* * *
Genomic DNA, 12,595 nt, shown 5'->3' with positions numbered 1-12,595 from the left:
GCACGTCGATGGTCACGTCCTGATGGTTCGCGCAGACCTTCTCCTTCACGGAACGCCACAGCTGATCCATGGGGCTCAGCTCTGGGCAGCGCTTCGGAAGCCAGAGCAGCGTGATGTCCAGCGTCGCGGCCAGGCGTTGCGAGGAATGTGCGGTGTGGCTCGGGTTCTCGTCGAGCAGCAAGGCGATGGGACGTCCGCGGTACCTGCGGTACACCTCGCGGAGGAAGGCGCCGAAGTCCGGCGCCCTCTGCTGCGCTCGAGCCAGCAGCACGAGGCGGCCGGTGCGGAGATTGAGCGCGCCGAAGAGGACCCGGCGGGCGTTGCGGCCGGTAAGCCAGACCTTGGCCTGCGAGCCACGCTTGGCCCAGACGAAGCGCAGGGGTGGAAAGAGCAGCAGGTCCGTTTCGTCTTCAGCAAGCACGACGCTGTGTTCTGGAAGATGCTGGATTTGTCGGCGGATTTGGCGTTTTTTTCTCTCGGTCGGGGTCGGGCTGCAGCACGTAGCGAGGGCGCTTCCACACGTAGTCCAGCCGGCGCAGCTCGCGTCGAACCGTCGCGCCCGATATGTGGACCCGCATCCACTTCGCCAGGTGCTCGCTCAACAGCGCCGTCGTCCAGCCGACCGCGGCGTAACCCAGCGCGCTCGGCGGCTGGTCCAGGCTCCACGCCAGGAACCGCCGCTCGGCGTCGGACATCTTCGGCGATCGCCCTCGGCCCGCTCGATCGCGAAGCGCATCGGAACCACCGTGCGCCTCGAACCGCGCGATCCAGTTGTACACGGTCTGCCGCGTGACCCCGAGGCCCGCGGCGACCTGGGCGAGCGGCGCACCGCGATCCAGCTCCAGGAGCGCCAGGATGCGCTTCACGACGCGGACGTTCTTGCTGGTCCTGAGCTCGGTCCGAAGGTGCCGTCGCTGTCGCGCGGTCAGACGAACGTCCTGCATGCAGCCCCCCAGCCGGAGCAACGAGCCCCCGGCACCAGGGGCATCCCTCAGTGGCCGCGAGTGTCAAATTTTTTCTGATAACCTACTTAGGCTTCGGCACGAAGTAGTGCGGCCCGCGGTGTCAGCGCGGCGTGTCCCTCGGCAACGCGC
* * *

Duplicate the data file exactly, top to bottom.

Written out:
Genomic DNA, 12,595 nt, shown 5'->3' with positions numbered 1-12,595 from the left:
GCACGTCGATGGTCACGTCCTGATGGTTCGCGCAGACCTTCTCCTTCACGGAACGCCACAGCTGATCCATGGGGCTCAGCTCTGGGCAGCGCTTCGGAAGCCAGAGCAGCGTGATGTCCAGCGTCGCGGCCAGGCGTTGCGAGGAATGTGCGGTGTGGCTCGGGTTCTCGTCGAGCAGCAAGGCGATGGGACGTCCGCGGTACCTGCGGTACACCTCGCGGAGGAAGGCGCCGAAGTCCGGCGCCCTCTGCTGCGCTCGAGCCAGCAGCACGAGGCGGCCGGTGCGGAGATTGAGCGCGCCGAAGAGGACCCGGCGGGCGTTGCGGCCGGTAAGCCAGACCTTGGCCTGCGAGCCACGCTTGGCCCAGACGAAGCGCAGGGGTGGAAAGAGCAGCAGGTCCGTTTCGTCTTCAGCAAGCACGACGCTGTGTTCTGGAAGATGCTGGATTTGTCGGCGGATTTGGCGTTTTTTTCTCTCGGTCGGGGTCGGGCTGCAGCACGTAGCGAGGGCGCTTCCACACGTAGTCCAGCCGGCGCAGCTCGCGTCGAACCGTCGCGCCCGATATGTGGACCCGCATCCACTTCGCCAGGTGCTCGCTCAACAGCGCCGTCGTCCAGCCGACCGCGGCGTAACCCAGCGCGCTCGGCGGCTGGTCCAGGCTCCACGCCAGGAACCGCCGCTCGGCGTCGGACATCTTCGGCGATCGCCCTCGGCCCGCTCGATCGCGAAGCGCATCGGAACCACCGTGCGCCTCGAACCGCGCGATCCAGTTGTACACGGTCTGCCGCGTGACCCCGAGGCCCGCGGCGACCTGGGCGAGCGGCGCACCGCGATCCAGCTCCAGGAGCGCCAGGATGCGCTTCACGACGCGGACGTTCTTGCTGGTCCTGAGCTCGGTCCGAAGGTGCCGTCGCTGTCGCGCGGTCAGACGAACGTCCTGCATGCAGCCCCCCAGCCGGAGCAACGAGCCCCCGGCACCAGGGGCATCCCTCAGTGGCCGCGAGTGTCAAATTTTTTCTGATAACCTACTTAGGCTTCGGCACGAAGTAGTGCGGCCCGCGGTGTCAGCGCGGCGTGTCCCTCGGCAACGCGC